Google, Facebook 'Wouldn't Have a Clue' How to Run Oil, Gas Industry

Google, Facebook 'Wouldn't Have a Clue' How to Run Oil, Gas Industry
Companies like Google and Facebook wouldn't have a clue about how to run the oil and gas business, according to Rapidan Energy Group CEO Bob McNally.

Companies like Google and Facebook wouldn’t have a clue about how to run the oil and gas business.

That is the view of Rapidan Energy Group CEO Bob McNally, who made the statement in response to a question posed by Robert Gordon University’s Oil and Gas Institute director, Paul de Leeuw, in a panel discussion at BHGE’s annual meeting in Florence, Italy.

When asked what the sector would look like if it was run by firms like the technology giants, McNally suggested the oil and gas industry needed a particular skillset that was alien to companies like Google and Facebook.

“This is about upfront, heavy, capital expenditures to draw out toxic liquids and gas, clean it up, move it to refining centers, turn it into products that consumers need and compete in the global market. It is physical, it is dirty, I don’t think these companies know how to do that,” McNally said in the panel discussion, which was attended by Rigzone.

“I think the oil and gas industry is unto itself, it takes decades of experience to know how to do this and do it right. I think you do have to have historical perspective, you have to have lived through these boom and bust cycles,” he added.

McNally also highlighted the differences in pace between the oil and gas world and the business environments Google and Facebook are used to dealing with.

“Change doesn’t happen that fast in the oil and gas industry. It takes several decades for new entrants to take over incumbent energy systems so I think…[these companies] wouldn’t be of too much help,” McNally stated.

Rapidan Energy Group provides ‘differentiated and actionable insights on energy markets, policy and geopolitics,’ according to its website. The company has bases in New York, Washington DC and London.


Generated by readers, the comments included herein do not reflect the views and opinions of Rigzone. All comments are subject to editorial review. Off-topic, inappropriate or insulting comments will be removed.

Randy Verret  |  February 26, 2018
On top of the complex "dynamics" and capital intensity of worldwide operations, I'm guessing most of these digital types are not accustomed to the rigorous regulatory environment that accompanies this line of work. A little bit different putting a floating platform in 10,000 ft. of water vs. designing a new "app"
DC  |  January 30, 2018
No offense to industry veterans for all the hard work they have put in during the last half century. The industry needs a disruption, nothing good ever came out of the same thinking for decades. Why can't the very people who have suffered the boom and bust cycles welcome any disruption that will do away with the status quo which to most is not ideal? It is for this reason we are missing a whole generation of 30 to 40 year old professionals and all 50 year old professionals are left perpetuating the status quo.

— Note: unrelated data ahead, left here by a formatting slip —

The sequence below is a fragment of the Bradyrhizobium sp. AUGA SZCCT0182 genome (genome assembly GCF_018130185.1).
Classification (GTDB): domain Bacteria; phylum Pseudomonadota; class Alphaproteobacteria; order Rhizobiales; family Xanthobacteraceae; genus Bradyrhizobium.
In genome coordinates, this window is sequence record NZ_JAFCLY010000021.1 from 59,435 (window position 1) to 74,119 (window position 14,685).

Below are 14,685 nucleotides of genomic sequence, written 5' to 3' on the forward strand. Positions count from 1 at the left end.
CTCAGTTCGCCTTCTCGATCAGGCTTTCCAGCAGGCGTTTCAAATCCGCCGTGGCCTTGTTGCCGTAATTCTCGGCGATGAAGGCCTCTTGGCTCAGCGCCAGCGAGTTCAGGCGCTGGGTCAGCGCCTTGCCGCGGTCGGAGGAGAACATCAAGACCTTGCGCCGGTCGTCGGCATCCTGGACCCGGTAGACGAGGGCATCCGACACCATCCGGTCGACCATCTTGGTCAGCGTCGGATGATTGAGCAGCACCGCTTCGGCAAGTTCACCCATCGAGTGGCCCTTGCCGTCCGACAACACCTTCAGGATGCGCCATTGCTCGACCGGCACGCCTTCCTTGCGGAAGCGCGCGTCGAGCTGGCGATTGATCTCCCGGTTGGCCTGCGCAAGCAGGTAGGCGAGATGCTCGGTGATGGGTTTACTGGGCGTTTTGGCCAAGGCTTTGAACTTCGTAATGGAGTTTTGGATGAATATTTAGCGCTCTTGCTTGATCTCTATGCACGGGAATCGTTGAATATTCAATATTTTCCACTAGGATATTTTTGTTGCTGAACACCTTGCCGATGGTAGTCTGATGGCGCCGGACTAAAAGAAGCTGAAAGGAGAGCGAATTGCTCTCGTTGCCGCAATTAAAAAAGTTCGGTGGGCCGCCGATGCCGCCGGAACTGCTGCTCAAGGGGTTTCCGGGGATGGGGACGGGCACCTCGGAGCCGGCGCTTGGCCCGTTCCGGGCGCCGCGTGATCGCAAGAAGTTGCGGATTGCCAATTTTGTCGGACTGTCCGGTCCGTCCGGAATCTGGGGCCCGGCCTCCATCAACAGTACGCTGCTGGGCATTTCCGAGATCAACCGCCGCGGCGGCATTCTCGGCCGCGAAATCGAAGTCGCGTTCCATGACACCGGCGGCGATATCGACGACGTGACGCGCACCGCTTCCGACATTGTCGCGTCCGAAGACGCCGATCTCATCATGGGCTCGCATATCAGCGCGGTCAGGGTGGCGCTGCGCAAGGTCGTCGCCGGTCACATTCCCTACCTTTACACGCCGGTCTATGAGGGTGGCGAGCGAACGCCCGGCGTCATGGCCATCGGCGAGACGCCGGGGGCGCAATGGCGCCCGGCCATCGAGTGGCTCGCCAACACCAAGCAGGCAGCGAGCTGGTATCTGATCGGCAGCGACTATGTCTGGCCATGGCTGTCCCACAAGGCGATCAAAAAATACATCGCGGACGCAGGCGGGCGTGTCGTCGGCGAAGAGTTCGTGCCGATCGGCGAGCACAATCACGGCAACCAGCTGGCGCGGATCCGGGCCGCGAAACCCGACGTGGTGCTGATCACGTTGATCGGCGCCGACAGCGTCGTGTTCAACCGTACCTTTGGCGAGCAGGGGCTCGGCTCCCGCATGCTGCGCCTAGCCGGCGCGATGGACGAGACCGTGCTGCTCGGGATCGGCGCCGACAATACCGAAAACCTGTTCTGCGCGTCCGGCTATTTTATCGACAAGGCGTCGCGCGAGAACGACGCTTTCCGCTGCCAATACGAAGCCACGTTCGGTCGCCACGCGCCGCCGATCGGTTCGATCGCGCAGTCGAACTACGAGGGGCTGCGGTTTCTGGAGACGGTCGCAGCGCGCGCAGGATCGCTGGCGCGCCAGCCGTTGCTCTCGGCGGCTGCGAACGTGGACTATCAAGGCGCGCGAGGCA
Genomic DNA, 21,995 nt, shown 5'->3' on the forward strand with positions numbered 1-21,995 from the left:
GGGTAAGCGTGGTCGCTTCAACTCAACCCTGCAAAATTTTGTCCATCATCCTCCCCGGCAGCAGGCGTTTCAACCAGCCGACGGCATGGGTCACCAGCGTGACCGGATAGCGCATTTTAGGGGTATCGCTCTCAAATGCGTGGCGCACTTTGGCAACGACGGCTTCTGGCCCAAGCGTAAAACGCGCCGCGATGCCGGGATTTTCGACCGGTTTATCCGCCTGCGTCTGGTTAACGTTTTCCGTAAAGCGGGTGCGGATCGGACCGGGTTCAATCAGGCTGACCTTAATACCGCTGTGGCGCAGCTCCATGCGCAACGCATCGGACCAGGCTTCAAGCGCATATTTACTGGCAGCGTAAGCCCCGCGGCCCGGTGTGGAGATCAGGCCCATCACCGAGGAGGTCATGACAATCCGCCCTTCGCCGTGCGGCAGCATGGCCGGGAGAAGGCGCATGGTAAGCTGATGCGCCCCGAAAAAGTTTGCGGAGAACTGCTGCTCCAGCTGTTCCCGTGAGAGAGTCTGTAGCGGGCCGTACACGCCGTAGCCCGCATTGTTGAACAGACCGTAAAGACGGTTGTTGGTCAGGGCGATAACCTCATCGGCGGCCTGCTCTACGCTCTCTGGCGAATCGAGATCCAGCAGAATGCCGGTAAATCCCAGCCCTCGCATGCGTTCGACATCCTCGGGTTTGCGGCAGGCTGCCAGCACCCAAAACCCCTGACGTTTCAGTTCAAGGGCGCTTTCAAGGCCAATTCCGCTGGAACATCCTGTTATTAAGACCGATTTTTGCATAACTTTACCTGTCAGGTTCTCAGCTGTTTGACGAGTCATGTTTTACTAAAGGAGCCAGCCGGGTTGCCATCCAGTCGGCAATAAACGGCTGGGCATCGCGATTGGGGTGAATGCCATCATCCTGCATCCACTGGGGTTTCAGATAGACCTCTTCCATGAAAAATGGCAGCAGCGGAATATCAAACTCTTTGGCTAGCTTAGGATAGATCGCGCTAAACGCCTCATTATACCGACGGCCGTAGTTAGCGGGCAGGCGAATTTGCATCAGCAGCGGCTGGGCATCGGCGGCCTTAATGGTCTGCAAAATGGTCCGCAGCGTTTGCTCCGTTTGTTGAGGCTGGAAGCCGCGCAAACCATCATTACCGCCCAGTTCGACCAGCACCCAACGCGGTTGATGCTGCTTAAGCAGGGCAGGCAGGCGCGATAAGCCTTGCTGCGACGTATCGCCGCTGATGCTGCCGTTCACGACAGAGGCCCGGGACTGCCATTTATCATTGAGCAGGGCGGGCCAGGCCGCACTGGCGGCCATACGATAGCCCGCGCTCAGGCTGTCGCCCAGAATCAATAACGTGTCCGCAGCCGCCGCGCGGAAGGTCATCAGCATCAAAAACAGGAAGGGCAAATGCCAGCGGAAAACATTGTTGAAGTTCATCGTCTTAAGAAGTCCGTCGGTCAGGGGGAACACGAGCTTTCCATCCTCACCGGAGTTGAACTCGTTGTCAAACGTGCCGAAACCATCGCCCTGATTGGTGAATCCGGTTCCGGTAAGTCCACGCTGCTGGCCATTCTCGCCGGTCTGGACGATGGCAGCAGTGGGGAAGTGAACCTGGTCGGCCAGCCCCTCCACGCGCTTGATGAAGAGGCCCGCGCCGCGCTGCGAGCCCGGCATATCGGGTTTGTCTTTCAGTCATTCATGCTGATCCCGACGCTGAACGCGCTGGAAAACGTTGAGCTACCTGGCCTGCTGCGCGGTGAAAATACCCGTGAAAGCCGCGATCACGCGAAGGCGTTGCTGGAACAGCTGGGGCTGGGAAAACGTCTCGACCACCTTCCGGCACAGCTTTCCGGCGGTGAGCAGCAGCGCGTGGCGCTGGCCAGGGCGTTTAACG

MIREK  |  January 30, 2018
Worse than that, they would not know whom to hire. But who knows? Maybe they can teach pigs fly too. Secondly, millennials in HR tend to hire millennials or recent graduates.
Stephen T Harris, CPL  |  January 30, 2018
As a third generation oilman, one of the things I learned early on is that Mother Nature has more hold cards than Vegas ever dreamed of. We can spend years preparing for a drilling prospect, do all of the right things with all of the advanced scientific tools known to man, and then some, but until that bit hits the ground, all bets are off. If you want to see how incompetents try to run a petroleum company, or national oil company, Exhibit A is Venezuela!
Anonymous  |  January 29, 2018
But wouldn't they be able to just hire or recruit people with the skillset?
Russ hopley  |  January 29, 2018
In addition to your worthy comments above I would add the following comments: I agree the companies you mentioned don't have a clue about what it takes to operate successfully in the oil and gas industry today, especially in the E&P sector.During my career I worked in oil and gas production in the USA and overseas for 41 years before retiring. What it takes to be a success is a willingness to work hard every single day on any and all types of projects. To work as a team with folks in the office as well as the field in order to create success, to be able to handle tasks on a short time frame, under stress and a tight deadline because the industry operates 24 / 7 nights, days and weekends which requires timely and accurate answers immediately under tough conditions. 'Mother nature' is very unforgiving and won't wait when solutions and decisions are required. In addition a lot of teamwork and cooperation between other departments and employees is required to help others to get the job done on time and with success. On top of that there is a lot of satisfaction and comraderie working in the "oil patch" it isn't an 8 to 5 business! Plus it is a world wide business.